Barefoot luxury in Fiji

Sun-yellow umbrellas, cabanas shaped like onions and a bay-side pool that curves around coconut palms – there’s a French/Fiji fusion at Sofitel Resort & Spa on Denarau Island that’s low-key and a little surprising. 

Staff at the hotel, which underwent a FJ$50 million renovation post Covid, greet guests with a cheerful ‘Bonjour Bula’ and, at the Waitui Beach Club, an adults-only sanctuary that centres on the pool, a cheeky little rosé from Provence is the perfect way to say ‘sante’ at the start or end of a Fijian getaway.

Australian-based interior architecture practice Chada (who were also instrumental in the design of the Hilton Auckland) have upgraded the guest rooms and public spaces with a nod to both cultures. 

There are 109 rooms and suites that have exclusive access to the Waitui Beach Club, where they’ve crafted a ‘resort within a resort’ with unassuming design details that elevate the atmosphere beyond the expected. 

The idea is ‘barefoot luxury’ where guests can walk down from rooms that feature chic, modern touches, for a leisurely buffet breakfast, including buttery pastries (naturellement), in their sarongs and slides.

Within the accommodation, cloud lanterns hang from white tongue-and-groove ceilings, kitchenettes key into the aesthetic with timber-battened cabinetry and soft-grey upholstery and woven chairs lend a contemporary je ne sais quoi. 

Architect Chris Cole, who lives locally in Lautoka, collaborated in the design of the beachside bars and restaurants at Sofitel. He explains that the brief for Solis Restaurant, where Mediterranean seafood is on the menu and the sophisticated blue-and-white theme is reminiscent of the Côte d’Azur, required a modern interpretation of the traditional Fijian bure.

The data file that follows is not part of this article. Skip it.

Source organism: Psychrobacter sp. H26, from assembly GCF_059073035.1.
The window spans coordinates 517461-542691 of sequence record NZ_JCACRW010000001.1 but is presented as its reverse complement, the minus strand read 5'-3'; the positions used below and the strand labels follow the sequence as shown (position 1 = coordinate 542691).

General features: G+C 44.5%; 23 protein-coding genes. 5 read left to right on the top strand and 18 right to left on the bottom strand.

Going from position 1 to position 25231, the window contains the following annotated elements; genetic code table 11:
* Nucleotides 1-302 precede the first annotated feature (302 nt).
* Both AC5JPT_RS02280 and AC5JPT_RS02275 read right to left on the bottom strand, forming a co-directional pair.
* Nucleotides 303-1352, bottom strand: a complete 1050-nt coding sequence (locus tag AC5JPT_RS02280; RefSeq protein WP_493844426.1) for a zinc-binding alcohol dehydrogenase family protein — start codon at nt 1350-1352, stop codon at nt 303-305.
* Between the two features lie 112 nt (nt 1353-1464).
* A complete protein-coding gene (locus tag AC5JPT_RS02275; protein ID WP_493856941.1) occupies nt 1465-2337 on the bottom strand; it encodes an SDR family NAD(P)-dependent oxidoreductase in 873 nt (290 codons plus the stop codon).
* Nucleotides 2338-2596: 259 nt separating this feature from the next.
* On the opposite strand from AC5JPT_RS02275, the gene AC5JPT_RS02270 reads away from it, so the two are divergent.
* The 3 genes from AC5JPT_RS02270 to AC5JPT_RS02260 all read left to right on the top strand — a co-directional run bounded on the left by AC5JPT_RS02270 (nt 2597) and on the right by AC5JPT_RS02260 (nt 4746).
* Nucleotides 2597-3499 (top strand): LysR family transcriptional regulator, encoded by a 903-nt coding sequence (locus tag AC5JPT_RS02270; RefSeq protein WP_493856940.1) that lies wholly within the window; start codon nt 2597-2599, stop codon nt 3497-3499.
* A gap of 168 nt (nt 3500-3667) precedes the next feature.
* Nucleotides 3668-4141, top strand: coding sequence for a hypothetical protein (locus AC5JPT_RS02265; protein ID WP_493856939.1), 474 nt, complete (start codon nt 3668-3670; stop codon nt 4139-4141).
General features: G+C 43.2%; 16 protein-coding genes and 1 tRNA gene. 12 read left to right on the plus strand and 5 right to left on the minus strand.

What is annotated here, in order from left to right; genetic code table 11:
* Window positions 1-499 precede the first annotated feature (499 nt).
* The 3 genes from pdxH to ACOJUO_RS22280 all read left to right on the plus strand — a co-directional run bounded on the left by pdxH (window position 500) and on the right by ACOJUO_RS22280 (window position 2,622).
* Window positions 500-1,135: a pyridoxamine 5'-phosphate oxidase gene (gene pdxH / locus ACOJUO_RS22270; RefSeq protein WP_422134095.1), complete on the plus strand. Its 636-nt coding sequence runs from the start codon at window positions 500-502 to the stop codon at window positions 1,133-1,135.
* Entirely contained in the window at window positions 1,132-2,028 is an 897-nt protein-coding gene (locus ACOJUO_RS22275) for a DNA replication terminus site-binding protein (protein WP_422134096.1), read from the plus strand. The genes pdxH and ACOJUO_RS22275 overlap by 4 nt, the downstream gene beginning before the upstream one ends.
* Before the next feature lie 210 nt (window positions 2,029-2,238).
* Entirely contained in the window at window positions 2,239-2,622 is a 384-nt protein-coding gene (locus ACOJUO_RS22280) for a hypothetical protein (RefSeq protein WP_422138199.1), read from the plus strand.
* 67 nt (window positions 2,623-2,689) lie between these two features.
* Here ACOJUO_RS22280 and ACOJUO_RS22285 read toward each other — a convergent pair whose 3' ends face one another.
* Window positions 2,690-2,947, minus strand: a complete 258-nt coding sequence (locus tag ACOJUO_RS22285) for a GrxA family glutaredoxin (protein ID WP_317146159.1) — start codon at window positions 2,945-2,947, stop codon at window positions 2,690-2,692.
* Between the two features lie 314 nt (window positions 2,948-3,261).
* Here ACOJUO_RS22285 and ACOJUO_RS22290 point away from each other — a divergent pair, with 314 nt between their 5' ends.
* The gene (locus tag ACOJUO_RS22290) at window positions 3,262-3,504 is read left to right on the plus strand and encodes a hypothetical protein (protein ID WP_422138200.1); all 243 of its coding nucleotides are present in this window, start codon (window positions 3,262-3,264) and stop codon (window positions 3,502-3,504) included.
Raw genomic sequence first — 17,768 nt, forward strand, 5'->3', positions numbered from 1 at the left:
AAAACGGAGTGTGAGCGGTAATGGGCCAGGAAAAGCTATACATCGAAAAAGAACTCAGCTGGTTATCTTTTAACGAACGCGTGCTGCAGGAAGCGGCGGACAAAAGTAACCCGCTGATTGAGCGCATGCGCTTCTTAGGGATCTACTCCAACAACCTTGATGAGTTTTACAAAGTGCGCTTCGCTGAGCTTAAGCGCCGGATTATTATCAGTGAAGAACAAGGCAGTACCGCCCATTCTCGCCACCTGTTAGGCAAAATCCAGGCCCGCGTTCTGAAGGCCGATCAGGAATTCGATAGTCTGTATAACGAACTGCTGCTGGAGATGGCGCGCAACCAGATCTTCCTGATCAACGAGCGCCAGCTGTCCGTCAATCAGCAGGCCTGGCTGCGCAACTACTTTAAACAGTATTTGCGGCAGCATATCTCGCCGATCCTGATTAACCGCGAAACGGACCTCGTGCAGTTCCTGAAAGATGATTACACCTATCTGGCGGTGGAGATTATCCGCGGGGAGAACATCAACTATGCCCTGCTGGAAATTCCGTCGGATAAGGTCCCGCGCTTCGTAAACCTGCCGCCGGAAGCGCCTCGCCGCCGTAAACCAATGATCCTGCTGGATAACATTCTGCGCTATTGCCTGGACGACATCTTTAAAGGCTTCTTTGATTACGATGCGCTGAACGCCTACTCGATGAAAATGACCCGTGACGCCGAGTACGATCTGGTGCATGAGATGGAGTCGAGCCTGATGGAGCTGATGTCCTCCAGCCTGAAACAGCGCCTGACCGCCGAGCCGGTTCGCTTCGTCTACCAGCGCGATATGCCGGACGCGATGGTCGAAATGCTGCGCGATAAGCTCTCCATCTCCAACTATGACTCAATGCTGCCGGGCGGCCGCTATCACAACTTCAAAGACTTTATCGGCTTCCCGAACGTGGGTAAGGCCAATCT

The steep-sided roof is supported by very large, unrefined posts, the framing is chunky and there is a generous use of local textures and materials in the roof thatching, cinnamon-pole roofing over walkways and verandahs, magimagi rope ties to the trusses and a use of local stone around the bar front.

As the balmy day stretches ahead, guests can fill any down time with a visit to the spa – the only salon on the Fijian mainland that is a one-stop beauty shop. A Fijian ritual, the Bobo, is a traditional healing massage (said to have detoxifying qualities – probably wise to put on a post-holiday agenda). Teamed with Pure Fiji products, the French touch is epitomised by the luxury service culture within the spa, complete with a complimentary glass of bubbles on the patio after your treatment.

After a long day’s relaxation, with an occasional visit to the swim-up bar, where mixologists use house-infused spiced rum to concoct a remastering of the Pina Colada, dress to de-stress and arrive for dinner at the Waitui Bar & Grill. 

Executive chef Stephane Postoyan (who trained in Lyon) turns the focus on smoky, charcoal-fired meats including the signature wagyu steak which teams superbly with buttery Truffle pommes purée. And there are unctuous French cheeses for afters. Location wise, this is classic Fiji. But there’s an experiential twist. The French accent may be subtle. But it’s there. 

Words: Claire McCall

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